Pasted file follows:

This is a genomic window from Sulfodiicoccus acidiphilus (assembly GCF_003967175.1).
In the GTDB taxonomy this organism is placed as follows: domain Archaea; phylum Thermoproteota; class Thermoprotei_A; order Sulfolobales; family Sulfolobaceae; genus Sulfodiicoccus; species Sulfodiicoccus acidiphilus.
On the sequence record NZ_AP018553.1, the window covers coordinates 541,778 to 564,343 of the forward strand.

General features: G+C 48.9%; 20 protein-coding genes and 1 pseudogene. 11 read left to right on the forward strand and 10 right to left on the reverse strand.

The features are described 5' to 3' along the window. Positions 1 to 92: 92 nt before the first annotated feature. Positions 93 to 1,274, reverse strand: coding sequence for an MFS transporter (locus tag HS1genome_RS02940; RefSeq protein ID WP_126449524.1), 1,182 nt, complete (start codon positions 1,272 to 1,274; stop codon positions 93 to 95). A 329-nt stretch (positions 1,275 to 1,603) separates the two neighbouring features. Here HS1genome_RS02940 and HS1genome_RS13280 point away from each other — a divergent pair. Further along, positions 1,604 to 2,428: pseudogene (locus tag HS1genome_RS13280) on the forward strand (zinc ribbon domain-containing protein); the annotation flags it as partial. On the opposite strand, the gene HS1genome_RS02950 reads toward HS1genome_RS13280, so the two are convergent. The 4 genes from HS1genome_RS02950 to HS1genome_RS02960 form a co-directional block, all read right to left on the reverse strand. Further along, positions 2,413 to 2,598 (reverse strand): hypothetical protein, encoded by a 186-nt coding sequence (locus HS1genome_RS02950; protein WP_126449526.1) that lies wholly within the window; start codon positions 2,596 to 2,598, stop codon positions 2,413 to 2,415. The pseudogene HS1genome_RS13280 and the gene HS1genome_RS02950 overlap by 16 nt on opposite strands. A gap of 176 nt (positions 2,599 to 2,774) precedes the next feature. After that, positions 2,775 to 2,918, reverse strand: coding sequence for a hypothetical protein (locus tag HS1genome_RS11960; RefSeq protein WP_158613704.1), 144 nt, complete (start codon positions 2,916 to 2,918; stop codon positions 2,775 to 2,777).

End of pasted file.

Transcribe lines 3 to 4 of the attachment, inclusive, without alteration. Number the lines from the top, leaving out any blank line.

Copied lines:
On the sequence record NZ_AP018553.1, the window covers coordinates 541,778 to 564,343 of the forward strand.

General features: G+C 48.9%; 20 protein-coding genes and 1 pseudogene. 11 read left to right on the forward strand and 10 right to left on the reverse strand.